REINING: Chinchilla horseman Graeme Bell has taken out Reserve Champion at the National Reining Australia at his first ever time competing at a national level in the sport.
Reining, which Bell described as "cowboy dressage”, is a small but intense equine sport which he had only been involved with for the past three years.
"It's just like dressage, you've got to have a really well trained horse and you've got to make him look pretty. You've got the horse to try and read your signals. At first it seems easy, but it gets hard,” Bell said.
"I've ridden horses all my life but this was a bit more demanding. The degree of difficulty is quite high.”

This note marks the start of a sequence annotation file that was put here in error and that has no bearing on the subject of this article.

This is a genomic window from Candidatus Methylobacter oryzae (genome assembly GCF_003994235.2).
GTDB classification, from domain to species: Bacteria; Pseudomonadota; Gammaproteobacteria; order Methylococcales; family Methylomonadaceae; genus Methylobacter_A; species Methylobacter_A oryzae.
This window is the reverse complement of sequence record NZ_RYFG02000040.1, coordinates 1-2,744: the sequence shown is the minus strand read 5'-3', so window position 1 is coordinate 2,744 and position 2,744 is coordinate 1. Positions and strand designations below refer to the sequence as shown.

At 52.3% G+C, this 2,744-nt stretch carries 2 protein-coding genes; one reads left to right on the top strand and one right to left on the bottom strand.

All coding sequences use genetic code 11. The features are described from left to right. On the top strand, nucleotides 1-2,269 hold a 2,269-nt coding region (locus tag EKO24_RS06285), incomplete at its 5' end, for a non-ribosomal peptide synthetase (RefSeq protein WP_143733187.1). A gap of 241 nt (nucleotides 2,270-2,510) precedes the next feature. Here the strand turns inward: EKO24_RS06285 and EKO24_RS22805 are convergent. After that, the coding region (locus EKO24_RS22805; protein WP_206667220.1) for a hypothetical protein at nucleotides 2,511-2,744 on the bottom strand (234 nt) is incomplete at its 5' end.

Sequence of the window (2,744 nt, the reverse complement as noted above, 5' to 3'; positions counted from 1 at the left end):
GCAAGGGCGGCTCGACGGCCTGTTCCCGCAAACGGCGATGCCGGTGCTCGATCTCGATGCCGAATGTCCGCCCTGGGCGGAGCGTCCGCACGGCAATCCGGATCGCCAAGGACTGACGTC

Bell was surprised by his results at Reining Australia's national competition but said at such a level of competition, there was always room to improve.
"Every time I go to a show I learn something new that I wasn't doing and can do it a bit better.”
Bell took out the reserve championship on his 12-year-old gelding, Down Bowigie; a quarter-horse cross.
Although numbers in the sport are small, popularity for reining has been gaining momentum in recent years, with organisers pushing for reining to be made into an Olympic sport.
If that were to happen, according to Bell, Australia is in a good position, thanks to our quality of horses.
"We've got the good blood that makes rein horses. We're a bit of a blood mine.”
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